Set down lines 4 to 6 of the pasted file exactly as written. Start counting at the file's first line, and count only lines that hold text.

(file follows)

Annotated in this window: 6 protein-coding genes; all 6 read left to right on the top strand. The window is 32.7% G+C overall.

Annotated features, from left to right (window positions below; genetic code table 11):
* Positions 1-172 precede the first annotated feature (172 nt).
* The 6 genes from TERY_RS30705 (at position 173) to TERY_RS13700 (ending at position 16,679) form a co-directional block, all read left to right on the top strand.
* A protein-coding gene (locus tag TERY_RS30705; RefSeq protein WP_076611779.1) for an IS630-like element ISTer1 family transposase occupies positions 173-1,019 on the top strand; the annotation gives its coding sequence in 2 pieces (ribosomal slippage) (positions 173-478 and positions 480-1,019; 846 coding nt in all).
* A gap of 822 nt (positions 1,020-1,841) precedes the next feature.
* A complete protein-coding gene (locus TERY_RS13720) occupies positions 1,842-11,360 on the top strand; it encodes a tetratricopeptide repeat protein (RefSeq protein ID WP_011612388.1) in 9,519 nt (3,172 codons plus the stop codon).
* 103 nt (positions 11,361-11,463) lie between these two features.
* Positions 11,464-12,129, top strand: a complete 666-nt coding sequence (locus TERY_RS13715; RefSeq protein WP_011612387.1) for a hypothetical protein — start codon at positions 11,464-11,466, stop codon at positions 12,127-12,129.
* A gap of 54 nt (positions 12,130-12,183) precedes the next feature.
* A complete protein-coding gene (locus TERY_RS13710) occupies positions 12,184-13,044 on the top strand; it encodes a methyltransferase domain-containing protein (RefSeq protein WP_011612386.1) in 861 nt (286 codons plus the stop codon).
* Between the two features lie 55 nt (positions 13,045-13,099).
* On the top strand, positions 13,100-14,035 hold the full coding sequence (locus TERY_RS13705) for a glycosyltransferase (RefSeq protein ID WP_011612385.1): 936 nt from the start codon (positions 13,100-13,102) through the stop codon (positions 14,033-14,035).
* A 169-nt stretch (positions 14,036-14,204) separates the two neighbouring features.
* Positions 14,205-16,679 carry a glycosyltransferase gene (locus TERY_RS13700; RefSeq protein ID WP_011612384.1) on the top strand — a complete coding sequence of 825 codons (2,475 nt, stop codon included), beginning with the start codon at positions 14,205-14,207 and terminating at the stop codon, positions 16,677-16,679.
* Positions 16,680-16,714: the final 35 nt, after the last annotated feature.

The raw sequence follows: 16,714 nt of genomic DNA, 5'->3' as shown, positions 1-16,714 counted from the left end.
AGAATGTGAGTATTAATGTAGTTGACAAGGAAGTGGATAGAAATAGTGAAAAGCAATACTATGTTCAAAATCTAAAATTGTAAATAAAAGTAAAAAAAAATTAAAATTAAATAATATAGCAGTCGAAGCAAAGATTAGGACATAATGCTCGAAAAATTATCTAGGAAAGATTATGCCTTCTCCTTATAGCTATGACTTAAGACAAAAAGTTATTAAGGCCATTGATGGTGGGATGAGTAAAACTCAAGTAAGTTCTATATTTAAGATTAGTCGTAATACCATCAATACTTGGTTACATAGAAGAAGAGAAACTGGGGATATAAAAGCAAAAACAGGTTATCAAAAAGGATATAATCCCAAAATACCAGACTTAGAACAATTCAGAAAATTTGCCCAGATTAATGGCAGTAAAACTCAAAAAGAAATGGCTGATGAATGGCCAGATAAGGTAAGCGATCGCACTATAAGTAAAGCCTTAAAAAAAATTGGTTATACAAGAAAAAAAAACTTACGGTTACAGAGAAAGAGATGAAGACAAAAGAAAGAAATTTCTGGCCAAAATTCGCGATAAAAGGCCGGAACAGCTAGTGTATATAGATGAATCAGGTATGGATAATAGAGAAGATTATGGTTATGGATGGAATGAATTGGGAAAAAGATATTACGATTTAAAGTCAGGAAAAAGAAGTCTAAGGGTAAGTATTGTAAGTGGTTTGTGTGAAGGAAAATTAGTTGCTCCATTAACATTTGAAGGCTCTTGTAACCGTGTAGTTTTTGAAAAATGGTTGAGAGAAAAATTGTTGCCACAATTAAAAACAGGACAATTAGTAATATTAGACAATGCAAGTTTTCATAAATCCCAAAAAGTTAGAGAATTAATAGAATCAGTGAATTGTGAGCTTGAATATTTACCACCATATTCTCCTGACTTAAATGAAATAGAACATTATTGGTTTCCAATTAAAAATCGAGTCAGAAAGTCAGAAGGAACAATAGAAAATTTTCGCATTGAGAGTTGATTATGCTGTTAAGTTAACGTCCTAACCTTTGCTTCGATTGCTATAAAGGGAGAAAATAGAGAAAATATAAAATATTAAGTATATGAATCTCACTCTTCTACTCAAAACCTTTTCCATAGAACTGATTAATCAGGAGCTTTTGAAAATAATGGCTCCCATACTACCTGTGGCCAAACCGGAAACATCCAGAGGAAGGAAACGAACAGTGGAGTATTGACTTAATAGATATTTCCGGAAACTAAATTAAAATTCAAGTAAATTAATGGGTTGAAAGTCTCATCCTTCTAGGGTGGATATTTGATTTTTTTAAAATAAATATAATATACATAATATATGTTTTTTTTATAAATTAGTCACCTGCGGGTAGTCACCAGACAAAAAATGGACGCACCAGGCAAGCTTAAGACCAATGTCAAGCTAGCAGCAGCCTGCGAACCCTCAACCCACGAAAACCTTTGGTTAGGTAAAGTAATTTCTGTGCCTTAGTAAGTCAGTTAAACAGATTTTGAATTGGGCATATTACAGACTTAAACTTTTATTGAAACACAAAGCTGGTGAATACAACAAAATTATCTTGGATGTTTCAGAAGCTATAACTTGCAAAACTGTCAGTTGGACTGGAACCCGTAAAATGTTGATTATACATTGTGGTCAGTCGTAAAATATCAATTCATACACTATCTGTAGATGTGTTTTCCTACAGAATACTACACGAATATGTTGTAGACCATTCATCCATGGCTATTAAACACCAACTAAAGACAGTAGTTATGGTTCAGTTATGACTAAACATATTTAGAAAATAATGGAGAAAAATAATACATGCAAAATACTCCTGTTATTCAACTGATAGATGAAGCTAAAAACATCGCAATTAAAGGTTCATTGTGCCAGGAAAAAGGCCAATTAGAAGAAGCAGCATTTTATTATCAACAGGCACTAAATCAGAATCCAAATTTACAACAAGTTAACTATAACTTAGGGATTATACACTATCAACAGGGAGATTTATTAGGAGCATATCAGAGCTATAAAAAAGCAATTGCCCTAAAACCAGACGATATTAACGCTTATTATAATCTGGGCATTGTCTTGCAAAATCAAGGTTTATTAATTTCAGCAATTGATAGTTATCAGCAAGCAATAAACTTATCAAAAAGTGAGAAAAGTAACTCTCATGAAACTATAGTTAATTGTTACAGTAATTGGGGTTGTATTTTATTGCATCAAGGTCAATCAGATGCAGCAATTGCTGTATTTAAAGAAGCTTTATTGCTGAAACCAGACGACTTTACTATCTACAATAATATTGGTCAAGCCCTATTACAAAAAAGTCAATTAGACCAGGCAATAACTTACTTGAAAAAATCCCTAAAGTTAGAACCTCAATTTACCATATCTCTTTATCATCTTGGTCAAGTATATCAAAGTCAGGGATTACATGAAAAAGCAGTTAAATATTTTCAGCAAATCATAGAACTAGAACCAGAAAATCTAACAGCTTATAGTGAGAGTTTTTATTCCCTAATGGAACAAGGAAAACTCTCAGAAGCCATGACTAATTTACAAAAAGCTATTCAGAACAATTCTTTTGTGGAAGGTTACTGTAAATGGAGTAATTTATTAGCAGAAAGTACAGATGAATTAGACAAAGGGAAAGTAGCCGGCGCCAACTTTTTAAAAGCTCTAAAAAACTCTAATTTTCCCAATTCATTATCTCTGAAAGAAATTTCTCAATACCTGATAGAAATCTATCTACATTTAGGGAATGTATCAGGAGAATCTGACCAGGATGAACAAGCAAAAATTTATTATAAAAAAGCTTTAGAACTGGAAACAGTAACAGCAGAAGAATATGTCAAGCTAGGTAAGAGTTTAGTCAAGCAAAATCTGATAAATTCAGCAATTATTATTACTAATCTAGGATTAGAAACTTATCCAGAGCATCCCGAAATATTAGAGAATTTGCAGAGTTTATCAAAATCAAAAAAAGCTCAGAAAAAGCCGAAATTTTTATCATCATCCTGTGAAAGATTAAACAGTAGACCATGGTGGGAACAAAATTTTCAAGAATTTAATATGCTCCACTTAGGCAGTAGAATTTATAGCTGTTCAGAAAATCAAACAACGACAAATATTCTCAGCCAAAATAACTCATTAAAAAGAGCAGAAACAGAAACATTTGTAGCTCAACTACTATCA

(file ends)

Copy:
* The 6 genes from TERY_RS30705 (at position 173) to TERY_RS13700 (ending at position 16,679) form a co-directional block, all read left to right on the top strand.
* A protein-coding gene (locus tag TERY_RS30705; RefSeq protein WP_076611779.1) for an IS630-like element ISTer1 family transposase occupies positions 173-1,019 on the top strand; the annotation gives its coding sequence in 2 pieces (ribosomal slippage) (positions 173-478 and positions 480-1,019; 846 coding nt in all).
* A gap of 822 nt (positions 1,020-1,841) precedes the next feature.